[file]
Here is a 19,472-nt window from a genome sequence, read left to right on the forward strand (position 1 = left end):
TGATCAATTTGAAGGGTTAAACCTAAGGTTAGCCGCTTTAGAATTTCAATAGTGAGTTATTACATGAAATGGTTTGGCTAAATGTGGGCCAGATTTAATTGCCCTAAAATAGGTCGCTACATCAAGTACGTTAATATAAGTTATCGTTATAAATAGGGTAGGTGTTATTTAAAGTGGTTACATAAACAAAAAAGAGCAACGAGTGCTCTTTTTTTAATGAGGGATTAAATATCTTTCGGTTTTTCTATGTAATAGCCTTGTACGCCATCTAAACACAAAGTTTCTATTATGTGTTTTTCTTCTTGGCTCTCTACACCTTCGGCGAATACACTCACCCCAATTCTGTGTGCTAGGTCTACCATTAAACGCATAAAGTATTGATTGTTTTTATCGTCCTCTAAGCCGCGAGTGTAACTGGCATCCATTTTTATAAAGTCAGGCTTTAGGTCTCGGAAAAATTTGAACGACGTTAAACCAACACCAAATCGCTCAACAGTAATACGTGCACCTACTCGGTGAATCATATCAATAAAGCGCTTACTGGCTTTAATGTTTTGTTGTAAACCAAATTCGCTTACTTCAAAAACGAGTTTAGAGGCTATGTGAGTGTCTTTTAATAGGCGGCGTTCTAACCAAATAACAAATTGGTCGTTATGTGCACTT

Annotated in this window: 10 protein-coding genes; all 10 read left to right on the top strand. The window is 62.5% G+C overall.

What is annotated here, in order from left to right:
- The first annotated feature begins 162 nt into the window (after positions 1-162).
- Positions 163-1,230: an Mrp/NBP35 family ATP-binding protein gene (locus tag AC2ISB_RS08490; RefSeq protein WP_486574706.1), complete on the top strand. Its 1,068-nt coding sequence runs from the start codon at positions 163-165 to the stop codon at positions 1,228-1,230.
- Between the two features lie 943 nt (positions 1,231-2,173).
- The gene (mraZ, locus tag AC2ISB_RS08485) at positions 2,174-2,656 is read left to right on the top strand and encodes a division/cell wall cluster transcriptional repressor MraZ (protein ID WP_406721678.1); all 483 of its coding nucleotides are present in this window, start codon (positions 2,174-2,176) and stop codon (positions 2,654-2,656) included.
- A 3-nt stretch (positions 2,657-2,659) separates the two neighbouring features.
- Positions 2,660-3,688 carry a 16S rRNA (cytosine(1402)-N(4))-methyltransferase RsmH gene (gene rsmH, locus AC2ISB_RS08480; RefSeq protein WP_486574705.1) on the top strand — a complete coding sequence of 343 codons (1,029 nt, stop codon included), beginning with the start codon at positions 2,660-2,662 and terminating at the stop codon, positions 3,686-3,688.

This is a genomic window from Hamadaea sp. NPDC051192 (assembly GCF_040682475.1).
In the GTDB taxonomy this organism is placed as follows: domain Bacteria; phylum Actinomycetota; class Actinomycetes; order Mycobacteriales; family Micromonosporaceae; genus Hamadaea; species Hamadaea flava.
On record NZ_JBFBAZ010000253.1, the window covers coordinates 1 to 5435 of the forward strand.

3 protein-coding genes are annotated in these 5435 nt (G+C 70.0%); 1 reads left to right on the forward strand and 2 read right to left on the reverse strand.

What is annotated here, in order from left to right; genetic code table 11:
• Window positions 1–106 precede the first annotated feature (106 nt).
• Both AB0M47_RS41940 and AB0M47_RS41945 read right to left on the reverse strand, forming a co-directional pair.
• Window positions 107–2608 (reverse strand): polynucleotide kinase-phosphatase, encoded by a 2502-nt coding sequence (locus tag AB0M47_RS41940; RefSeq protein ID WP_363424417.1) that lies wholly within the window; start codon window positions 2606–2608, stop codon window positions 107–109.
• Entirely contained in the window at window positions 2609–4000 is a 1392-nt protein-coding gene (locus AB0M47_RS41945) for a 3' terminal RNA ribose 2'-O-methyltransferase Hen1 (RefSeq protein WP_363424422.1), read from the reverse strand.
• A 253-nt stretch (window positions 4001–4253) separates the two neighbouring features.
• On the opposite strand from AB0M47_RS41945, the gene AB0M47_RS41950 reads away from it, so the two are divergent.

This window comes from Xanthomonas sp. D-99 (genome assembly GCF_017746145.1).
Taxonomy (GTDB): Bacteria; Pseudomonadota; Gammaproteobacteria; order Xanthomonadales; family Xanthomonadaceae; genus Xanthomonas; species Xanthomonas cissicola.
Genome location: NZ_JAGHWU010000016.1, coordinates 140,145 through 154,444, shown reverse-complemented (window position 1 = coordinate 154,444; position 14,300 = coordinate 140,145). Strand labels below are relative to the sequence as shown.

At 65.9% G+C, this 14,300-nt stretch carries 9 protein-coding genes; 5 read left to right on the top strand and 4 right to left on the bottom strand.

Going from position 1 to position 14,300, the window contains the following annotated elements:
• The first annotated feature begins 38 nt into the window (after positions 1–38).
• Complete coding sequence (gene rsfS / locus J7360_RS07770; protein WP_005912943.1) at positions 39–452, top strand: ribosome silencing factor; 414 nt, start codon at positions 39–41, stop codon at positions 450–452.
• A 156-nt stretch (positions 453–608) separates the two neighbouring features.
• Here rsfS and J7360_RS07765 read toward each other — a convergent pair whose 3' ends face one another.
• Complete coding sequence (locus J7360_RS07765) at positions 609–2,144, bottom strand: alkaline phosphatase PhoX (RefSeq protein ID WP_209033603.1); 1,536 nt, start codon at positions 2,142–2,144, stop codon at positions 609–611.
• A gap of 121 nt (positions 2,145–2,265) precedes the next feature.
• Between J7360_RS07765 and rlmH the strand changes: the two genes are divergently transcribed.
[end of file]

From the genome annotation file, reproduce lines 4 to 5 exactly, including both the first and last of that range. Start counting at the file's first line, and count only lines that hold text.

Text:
What is annotated here, in order from left to right:
- The first annotated feature begins 162 nt into the window (after positions 1-162).